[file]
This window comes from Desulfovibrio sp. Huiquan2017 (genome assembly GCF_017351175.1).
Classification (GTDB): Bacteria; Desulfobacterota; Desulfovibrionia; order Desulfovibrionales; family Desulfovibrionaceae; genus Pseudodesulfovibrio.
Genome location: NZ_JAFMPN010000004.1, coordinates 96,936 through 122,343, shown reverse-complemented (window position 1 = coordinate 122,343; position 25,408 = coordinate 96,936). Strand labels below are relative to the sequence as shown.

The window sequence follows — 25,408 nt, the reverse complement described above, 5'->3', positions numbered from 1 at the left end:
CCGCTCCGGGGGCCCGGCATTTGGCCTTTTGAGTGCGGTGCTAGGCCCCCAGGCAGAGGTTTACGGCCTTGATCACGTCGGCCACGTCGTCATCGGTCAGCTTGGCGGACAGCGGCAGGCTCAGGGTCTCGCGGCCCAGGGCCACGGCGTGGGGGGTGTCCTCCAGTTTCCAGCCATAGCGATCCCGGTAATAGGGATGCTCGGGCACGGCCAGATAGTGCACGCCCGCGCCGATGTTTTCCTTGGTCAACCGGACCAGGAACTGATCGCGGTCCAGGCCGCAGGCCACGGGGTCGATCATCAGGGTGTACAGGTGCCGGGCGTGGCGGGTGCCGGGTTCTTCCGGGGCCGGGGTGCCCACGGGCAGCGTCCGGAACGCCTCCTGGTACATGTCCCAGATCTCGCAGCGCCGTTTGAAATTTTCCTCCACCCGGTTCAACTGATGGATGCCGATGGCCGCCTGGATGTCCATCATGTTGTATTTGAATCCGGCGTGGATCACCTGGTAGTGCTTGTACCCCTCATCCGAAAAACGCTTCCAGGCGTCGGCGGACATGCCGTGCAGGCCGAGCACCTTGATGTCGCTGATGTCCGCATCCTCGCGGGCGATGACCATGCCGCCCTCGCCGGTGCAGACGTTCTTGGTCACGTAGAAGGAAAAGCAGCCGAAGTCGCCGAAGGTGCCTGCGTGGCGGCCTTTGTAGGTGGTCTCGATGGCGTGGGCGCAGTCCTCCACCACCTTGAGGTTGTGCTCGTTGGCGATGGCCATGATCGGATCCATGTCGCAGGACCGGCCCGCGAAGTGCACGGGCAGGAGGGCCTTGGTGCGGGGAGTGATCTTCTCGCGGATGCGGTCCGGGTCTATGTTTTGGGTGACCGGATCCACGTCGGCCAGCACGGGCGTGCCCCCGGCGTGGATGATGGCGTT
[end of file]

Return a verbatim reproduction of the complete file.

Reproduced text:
This window comes from Desulfovibrio sp. Huiquan2017 (genome assembly GCF_017351175.1).
Classification (GTDB): Bacteria; Desulfobacterota; Desulfovibrionia; order Desulfovibrionales; family Desulfovibrionaceae; genus Pseudodesulfovibrio.
Genome location: NZ_JAFMPN010000004.1, coordinates 96,936 through 122,343, shown reverse-complemented (window position 1 = coordinate 122,343; position 25,408 = coordinate 96,936). Strand labels below are relative to the sequence as shown.

The window sequence follows — 25,408 nt, the reverse complement described above, 5'->3', positions numbered from 1 at the left end:
CCGCTCCGGGGGCCCGGCATTTGGCCTTTTGAGTGCGGTGCTAGGCCCCCAGGCAGAGGTTTACGGCCTTGATCACGTCGGCCACGTCGTCATCGGTCAGCTTGGCGGACAGCGGCAGGCTCAGGGTCTCGCGGCCCAGGGCCACGGCGTGGGGGGTGTCCTCCAGTTTCCAGCCATAGCGATCCCGGTAATAGGGATGCTCGGGCACGGCCAGATAGTGCACGCCCGCGCCGATGTTTTCCTTGGTCAACCGGACCAGGAACTGATCGCGGTCCAGGCCGCAGGCCACGGGGTCGATCATCAGGGTGTACAGGTGCCGGGCGTGGCGGGTGCCGGGTTCTTCCGGGGCCGGGGTGCCCACGGGCAGCGTCCGGAACGCCTCCTGGTACATGTCCCAGATCTCGCAGCGCCGTTTGAAATTTTCCTCCACCCGGTTCAACTGATGGATGCCGATGGCCGCCTGGATGTCCATCATGTTGTATTTGAATCCGGCGTGGATCACCTGGTAGTGCTTGTACCCCTCATCCGAAAAACGCTTCCAGGCGTCGGCGGACATGCCGTGCAGGCCGAGCACCTTGATGTCGCTGATGTCCGCATCCTCGCGGGCGATGACCATGCCGCCCTCGCCGGTGCAGACGTTCTTGGTCACGTAGAAGGAAAAGCAGCCGAAGTCGCCGAAGGTGCCTGCGTGGCGGCCTTTGTAGGTGGTCTCGATGGCGTGGGCGCAGTCCTCCACCACCTTGAGGTTGTGCTCGTTGGCGATGGCCATGATCGGATCCATGTCGCAGGACCGGCCCGCGAAGTGCACGGGCAGGAGGGCCTTGGTGCGGGGAGTGATCTTCTCGCGGATGCGGTCCGGGTCTATGTTTTGGGTGACCGGATCCACGTCGGCCAGCACGGGCGTGCCCCCGGCGTGGATGATGGCGTT